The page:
East Ninth Project committee receives updated design plans
The architecture firm el dorado inc. presented the East Ninth Citizen Advisory Committee with two updated, preliminary design plans at its meeting Wednesday.
Josh Shelton, a principal with el dorado inc., presented both plans to the committee in detail.
The first plan offers a complete street option with a wider road with equal right-of-way space to the north and south. The street is wide enough to include bike lanes on either side. Shelton said the first plan was closer to what currently exists in the corridor than the second plan, which justifies the street to the south curb edge and makes room to the north for an 8- to 10-foot-wide sidewalk for pedestrians and bicyclists.
Shelton said both plans would allow the street to remain a designated truck delivery route, and both would maintain much of the historic brick sidewalk that lines the street, as well as most of the nearby trees.
He noted neither plan includes medians nor a curve in the street, which had been a concern at previous meetings.
In the first plan, Shelton said, an artisan brick layer could widen the existing brick sidewalks to 5 feet in order to be ADA accessible. However, for some areas where that would be impossible, the plan would add a secondary sidewalk, or a “recreation trail.”
Phil Collison, an East Lawrence Neighborhood Association representative, raised concerns about the addition of a second sidewalk.
“Which sidewalk would need to be shoveled in the wintertime, and who’s responsible for shoveling it, if there’s two sidewalks like that?” Collison asked. “If one sidewalk is shoveled and the other is not, is that a problem?”
Mayor Mike Amyx said the Lawrence Parks and Recreation Department would shovel the recreation trail sidewalk.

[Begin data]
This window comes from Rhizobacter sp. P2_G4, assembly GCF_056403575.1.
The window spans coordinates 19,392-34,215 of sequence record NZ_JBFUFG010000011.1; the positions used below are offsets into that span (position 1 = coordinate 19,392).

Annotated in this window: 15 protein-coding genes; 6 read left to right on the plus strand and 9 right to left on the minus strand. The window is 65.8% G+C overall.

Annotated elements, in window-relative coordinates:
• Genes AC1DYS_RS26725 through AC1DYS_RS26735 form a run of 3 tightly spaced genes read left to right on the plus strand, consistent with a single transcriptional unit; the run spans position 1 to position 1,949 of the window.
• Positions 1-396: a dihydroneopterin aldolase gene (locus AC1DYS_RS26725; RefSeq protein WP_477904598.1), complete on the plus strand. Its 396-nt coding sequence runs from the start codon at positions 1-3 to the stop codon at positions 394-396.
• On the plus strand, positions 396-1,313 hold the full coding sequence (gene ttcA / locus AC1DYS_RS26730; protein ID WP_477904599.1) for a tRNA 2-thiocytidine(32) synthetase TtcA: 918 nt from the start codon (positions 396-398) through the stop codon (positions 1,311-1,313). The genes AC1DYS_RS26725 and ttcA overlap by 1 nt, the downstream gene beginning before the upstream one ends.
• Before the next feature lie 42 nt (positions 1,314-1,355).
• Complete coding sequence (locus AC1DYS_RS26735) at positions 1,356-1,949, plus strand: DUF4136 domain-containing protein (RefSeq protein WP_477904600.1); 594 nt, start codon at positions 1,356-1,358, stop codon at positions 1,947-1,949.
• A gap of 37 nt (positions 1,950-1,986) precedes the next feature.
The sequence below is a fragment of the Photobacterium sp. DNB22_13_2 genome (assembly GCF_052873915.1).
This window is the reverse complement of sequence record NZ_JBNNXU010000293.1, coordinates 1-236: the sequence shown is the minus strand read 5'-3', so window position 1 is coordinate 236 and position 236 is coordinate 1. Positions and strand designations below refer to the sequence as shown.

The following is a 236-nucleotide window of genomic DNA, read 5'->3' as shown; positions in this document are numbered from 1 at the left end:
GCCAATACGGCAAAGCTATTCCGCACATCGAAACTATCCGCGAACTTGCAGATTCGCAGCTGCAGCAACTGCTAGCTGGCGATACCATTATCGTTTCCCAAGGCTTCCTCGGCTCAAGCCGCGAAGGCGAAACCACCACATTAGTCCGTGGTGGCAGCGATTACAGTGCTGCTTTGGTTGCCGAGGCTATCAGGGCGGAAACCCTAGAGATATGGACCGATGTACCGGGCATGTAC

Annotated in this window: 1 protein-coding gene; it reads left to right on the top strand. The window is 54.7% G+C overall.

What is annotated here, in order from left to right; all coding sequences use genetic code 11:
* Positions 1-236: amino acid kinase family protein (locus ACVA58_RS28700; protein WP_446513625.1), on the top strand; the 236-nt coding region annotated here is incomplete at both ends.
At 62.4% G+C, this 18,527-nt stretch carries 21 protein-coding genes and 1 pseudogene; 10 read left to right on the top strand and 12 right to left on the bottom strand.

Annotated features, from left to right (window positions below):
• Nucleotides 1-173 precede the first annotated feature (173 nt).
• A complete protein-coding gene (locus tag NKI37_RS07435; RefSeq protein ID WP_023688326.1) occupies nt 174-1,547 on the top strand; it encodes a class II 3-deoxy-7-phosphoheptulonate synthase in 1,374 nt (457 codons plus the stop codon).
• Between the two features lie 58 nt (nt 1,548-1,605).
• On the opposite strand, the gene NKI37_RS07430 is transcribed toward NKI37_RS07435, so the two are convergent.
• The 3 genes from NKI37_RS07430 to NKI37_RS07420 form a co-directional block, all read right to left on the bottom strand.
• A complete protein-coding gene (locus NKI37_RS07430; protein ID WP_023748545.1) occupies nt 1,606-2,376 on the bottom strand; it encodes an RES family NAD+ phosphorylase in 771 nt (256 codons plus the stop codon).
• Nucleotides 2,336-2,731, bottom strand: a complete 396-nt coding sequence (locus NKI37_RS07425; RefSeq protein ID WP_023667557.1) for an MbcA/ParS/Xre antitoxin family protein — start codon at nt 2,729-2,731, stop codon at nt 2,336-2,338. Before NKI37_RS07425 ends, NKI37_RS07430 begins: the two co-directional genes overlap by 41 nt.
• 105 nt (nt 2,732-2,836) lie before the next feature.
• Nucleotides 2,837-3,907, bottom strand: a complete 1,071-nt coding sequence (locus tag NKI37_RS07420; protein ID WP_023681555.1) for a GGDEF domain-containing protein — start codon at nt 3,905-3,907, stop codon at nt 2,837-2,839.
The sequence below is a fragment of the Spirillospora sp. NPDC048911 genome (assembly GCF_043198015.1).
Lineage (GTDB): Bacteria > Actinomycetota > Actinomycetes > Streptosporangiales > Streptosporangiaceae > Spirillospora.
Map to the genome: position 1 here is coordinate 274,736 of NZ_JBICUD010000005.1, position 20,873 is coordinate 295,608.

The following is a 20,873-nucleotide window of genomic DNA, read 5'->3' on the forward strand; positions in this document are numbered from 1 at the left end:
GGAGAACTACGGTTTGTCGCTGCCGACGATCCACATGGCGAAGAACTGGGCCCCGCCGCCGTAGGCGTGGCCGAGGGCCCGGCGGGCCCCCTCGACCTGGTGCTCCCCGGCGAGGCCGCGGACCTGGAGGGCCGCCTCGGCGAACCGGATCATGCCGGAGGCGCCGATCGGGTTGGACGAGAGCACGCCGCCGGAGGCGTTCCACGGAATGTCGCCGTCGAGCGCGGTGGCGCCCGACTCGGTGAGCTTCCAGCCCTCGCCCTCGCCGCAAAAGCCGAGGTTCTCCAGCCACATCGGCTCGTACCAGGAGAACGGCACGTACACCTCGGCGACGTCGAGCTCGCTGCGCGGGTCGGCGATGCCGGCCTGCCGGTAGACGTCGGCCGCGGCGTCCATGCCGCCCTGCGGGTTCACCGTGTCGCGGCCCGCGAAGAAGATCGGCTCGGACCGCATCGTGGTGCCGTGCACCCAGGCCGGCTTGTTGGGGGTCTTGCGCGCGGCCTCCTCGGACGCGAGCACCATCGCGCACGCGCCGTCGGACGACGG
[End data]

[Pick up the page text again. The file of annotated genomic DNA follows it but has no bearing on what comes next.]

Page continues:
Collison also raised the issue of a smoking ban the Parks and Recreation Department is considering putting in place: If East Ninth Street were to become a “linear park,” would smoking be banned for the seven-block stretch?
Amyx said sometimes Massachusetts Street is referred to as a linear park. Shelton noted both issues will be discussed with the city.
One issue of concern Shelton brought up was maintaining the landscaping around the St. Luke AME Church at 900 New York St. Working with the steep changes in grade is a challenge to making the sidewalks ADA accessible, but one possibility will likely include removing the parking spaces to the north of the church.
“We were hoping to solve the problem elegantly (in a way) that allows a lot of this interesting, historic infrastructure to be this layered archive system,” Shelton said.
St. Luke Rev. Verdell Taylor said everyone who lives in the neighborhood is aware of the tight parking situation, but the steep grade is an issue that needs to be resolved for accessibility.
Amyx said the public comment portion would be important to how the plan progresses, and nothing would be decided before that could happen.
In an informal poll at the end of the meeting, about five members of the committee said they preferred the first option; the rest said they were undecided; and no one favored the second plan with the wide path on one side of the street.
The committee will tentatively meet again on Jan. 27 and March 3, with details and locations to be announced.